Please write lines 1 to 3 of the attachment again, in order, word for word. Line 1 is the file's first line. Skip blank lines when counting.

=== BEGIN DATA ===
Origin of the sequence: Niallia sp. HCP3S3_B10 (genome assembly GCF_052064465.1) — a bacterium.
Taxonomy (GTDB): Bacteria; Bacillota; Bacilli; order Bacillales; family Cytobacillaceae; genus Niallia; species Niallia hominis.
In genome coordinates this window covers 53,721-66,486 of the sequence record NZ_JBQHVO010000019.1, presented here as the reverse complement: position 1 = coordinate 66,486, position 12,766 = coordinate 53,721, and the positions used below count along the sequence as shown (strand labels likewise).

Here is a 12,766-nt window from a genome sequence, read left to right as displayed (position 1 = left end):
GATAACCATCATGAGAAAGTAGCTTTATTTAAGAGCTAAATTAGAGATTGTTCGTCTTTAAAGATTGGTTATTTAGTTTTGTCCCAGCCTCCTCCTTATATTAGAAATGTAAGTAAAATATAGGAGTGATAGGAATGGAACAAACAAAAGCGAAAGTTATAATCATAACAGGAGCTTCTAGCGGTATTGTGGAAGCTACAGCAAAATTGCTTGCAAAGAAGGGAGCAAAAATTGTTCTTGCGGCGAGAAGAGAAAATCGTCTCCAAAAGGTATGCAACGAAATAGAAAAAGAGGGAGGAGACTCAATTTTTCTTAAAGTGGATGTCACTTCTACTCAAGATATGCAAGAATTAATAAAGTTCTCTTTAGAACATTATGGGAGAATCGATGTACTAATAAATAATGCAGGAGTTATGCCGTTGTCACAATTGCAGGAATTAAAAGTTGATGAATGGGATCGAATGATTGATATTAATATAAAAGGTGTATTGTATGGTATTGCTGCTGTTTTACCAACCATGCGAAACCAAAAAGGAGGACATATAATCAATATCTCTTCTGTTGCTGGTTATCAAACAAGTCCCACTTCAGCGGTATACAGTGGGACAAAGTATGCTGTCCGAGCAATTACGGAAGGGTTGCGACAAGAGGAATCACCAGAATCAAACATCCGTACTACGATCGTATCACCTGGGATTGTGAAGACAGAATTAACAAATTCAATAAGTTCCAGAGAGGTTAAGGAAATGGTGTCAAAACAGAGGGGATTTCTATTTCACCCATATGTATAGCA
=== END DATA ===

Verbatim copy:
Origin of the sequence: Niallia sp. HCP3S3_B10 (genome assembly GCF_052064465.1) — a bacterium.
Taxonomy (GTDB): Bacteria; Bacillota; Bacilli; order Bacillales; family Cytobacillaceae; genus Niallia; species Niallia hominis.
In genome coordinates this window covers 53,721-66,486 of the sequence record NZ_JBQHVO010000019.1, presented here as the reverse complement: position 1 = coordinate 66,486, position 12,766 = coordinate 53,721, and the positions used below count along the sequence as shown (strand labels likewise).